- Created by: f_grant
- Created on: 19-05-19 15:26
Solomon and The Queen of Sheba 1534
- Hans Holbein - Henry's court painter
- Visual representation of the Act of Supremacy - protecting the image of kingship and the dynasty.
- Howarth - Henry's personal involvement in commissioning images. Holbein reduced artistic ambitions to come to England.
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The Great Picture at Whitehall 1537
- Part of a cartooon for large mural destroyed by fire - displayed the Tudor family. Henry's image changed in the final version.
- Believed to be comissioned after the death of Jane Seymour
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Princess Elizabeth 1546
- William Scrots - artist diplomat who served Henry and Edward. Dutch.
- Shows Elizabeth 'on the verge of her sexual potential'.
- Shown with books
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Edward VI 1550
- William Scrots
- Commissioned as diplomatic gift or possible marriage portrait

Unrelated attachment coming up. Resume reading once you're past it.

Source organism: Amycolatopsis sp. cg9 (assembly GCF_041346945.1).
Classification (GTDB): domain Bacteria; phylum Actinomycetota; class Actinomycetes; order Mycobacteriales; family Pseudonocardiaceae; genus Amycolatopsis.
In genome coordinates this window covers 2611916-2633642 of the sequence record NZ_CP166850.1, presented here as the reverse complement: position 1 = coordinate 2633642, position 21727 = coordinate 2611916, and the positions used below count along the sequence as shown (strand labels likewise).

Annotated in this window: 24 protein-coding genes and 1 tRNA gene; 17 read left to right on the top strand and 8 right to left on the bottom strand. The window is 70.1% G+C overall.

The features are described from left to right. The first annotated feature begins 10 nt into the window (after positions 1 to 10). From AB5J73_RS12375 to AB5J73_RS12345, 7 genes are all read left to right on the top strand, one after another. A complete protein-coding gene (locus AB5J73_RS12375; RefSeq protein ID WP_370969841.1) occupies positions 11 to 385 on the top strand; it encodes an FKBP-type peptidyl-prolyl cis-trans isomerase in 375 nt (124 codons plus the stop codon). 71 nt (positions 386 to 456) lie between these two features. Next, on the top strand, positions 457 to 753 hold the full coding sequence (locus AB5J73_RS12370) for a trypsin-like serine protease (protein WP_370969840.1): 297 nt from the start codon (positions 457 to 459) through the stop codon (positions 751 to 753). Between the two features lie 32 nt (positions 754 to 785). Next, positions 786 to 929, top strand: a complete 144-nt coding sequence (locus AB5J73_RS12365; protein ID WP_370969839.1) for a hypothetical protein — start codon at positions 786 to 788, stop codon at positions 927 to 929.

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Mary Tudor 1554
- Similar to paintings of popes.
- 3/4 angle - eyes follow you around the room
- Howarth - clear daughter of Henry VIII
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Edward VI and the Pope
- Dedicated to Elizabeth as form of petition to prevent the Anjou marriage.
- Elizabeth unlikely to be given the painting
- Similar to some depictions of the last supper
- Example of an allegorical painting
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Importance of miniatures
- Introduced to England in Henry's reign but mostly associated with Elizabeth
- Nicholas Hilliard - small oval miniatures of members of the Queen's courts as well as the of the queen herself
- Highly ornate work requiring great skill using a squirrel hair brush
- private devotional objects and very expensive
- importance overstated as a cultural item
- common folk more likely to own medals of the queen
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Portraits of Elizabeth
- 1563 - proclamation dictates only production of 'official' or approved portraits of the queen
- 1596 - PC ordered destruction of offensive images
- Used the 'mask of youth' - template for all official portartes. Little resemblance to her actual face
- Motto of 'Semper eadem' - always the same. Myth of an unchanging regime.
- Portraits very symbolic and full of icons
- Cult of the virgin turned from weakness to a strength
- Considered inferior to continental painting. Reflection of conservatie and isolationist English culture at the time.
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